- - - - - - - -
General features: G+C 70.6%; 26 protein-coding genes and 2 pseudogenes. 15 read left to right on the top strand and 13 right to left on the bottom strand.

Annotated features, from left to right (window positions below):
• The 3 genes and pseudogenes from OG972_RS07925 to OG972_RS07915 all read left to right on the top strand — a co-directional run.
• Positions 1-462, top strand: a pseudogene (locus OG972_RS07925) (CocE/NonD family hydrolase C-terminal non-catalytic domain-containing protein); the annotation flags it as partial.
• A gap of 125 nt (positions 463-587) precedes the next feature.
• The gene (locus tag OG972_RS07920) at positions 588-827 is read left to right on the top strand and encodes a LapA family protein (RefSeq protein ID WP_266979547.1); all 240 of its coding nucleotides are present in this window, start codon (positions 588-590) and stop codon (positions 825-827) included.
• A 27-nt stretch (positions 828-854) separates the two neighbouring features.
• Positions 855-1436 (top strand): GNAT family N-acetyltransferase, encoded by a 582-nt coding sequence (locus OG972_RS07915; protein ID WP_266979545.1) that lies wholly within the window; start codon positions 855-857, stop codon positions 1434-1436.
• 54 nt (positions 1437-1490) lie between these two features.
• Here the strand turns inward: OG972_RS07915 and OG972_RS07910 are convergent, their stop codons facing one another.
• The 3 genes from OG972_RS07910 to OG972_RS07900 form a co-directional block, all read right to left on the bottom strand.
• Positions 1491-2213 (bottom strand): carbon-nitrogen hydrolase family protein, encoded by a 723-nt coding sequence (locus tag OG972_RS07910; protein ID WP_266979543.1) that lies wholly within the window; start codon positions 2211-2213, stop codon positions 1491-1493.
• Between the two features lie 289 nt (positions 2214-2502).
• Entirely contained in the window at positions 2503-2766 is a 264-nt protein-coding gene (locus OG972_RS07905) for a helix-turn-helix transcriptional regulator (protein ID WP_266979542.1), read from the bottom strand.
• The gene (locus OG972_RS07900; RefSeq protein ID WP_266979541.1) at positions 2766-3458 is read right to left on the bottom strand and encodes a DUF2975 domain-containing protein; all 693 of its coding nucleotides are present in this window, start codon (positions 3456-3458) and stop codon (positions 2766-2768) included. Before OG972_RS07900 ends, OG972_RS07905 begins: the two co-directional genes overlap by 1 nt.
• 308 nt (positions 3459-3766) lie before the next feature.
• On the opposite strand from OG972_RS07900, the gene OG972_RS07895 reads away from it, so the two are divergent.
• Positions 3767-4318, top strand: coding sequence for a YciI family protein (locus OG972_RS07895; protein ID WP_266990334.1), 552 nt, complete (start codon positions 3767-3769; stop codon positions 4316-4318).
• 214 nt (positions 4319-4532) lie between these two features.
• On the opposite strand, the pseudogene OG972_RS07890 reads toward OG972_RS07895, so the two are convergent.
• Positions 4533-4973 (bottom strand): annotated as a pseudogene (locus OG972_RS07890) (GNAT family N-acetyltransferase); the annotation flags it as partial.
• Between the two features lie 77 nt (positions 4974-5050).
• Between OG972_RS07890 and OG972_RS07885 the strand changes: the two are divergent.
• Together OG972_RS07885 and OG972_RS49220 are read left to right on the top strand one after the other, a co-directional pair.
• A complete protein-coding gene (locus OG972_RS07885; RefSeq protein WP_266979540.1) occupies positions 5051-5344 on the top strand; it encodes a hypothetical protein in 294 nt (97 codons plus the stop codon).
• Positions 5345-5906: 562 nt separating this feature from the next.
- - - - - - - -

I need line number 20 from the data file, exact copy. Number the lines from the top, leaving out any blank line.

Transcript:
• On the opposite strand, the pseudogene OG972_RS07890 reads toward OG972_RS07895, so the two are convergent.